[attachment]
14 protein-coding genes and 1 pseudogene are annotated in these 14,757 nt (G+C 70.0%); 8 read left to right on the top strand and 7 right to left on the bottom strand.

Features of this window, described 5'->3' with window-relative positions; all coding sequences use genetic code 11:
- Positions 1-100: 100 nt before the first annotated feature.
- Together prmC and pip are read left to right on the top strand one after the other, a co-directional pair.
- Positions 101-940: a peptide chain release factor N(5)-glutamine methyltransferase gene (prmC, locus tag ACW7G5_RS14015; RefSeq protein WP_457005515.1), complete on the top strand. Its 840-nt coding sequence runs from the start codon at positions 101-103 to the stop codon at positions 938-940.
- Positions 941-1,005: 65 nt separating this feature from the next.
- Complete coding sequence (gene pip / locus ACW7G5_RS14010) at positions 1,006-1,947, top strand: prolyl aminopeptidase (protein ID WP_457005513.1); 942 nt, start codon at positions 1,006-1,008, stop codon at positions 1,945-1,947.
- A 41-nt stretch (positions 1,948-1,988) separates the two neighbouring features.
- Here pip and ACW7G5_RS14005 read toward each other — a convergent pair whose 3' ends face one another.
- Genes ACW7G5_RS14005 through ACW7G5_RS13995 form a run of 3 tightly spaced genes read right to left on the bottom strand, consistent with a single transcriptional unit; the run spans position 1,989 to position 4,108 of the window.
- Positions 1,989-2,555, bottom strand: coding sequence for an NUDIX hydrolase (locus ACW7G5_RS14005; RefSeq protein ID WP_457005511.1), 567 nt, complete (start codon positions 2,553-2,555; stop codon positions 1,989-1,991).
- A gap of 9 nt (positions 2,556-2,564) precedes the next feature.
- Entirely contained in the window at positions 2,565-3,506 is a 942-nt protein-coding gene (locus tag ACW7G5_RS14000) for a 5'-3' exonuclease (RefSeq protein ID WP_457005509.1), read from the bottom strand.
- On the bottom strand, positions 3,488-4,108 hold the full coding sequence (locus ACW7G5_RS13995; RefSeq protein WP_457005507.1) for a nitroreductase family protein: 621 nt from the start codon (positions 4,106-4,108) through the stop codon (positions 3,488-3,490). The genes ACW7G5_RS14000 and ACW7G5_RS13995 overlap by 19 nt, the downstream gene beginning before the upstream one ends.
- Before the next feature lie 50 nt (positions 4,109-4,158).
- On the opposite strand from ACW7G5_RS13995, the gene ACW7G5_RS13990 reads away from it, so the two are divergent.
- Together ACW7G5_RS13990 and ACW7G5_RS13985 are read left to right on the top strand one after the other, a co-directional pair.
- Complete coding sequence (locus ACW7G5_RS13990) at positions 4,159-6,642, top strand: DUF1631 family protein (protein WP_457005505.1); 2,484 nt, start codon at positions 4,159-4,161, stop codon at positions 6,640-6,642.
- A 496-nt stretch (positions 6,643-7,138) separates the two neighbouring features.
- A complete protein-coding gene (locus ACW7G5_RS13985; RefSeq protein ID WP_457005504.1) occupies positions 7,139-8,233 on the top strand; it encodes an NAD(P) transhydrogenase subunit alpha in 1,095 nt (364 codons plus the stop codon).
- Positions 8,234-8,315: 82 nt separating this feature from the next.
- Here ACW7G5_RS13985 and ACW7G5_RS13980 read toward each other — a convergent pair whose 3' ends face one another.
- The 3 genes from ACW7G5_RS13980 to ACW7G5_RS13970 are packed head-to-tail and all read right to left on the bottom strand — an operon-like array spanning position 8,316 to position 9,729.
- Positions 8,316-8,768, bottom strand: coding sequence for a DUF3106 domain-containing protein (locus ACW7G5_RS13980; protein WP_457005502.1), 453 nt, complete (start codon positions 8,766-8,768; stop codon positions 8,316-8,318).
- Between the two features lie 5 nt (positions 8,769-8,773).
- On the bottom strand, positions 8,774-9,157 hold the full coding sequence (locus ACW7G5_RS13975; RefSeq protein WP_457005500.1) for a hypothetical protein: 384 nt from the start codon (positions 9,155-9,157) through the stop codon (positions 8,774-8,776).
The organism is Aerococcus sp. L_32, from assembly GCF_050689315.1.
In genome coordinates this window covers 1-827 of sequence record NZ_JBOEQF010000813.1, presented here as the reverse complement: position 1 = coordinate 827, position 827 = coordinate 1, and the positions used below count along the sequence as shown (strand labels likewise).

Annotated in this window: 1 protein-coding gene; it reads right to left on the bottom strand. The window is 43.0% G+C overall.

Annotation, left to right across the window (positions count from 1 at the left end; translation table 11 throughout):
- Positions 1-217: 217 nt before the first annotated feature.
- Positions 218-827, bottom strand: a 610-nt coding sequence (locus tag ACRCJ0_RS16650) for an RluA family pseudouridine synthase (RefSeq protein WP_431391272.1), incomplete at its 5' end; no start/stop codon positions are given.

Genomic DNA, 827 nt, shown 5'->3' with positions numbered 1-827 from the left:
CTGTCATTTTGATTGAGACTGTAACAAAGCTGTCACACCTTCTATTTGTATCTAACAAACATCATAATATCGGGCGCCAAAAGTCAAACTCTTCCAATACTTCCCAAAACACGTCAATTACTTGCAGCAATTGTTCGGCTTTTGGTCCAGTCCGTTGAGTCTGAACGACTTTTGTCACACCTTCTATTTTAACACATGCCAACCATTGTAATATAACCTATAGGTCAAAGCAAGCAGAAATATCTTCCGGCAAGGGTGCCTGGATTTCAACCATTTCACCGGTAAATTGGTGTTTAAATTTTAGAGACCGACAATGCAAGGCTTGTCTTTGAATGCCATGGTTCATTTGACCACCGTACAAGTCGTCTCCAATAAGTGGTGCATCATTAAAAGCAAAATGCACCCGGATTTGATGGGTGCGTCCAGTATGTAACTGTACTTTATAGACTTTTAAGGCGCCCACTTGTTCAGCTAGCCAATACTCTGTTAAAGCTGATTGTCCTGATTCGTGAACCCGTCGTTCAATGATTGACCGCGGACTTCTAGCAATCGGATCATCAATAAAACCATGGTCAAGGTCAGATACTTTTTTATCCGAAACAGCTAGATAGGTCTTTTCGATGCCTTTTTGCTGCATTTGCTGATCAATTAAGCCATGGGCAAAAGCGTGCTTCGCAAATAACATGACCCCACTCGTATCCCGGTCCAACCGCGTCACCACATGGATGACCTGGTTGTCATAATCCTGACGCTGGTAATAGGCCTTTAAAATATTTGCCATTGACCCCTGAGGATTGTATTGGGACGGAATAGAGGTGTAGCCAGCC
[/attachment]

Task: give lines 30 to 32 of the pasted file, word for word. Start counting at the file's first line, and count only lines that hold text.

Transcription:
Annotation, left to right across the window (positions count from 1 at the left end; translation table 11 throughout):
- Positions 1-217: 217 nt before the first annotated feature.
- Positions 218-827, bottom strand: a 610-nt coding sequence (locus tag ACRCJ0_RS16650) for an RluA family pseudouridine synthase (RefSeq protein WP_431391272.1), incomplete at its 5' end; no start/stop codon positions are given.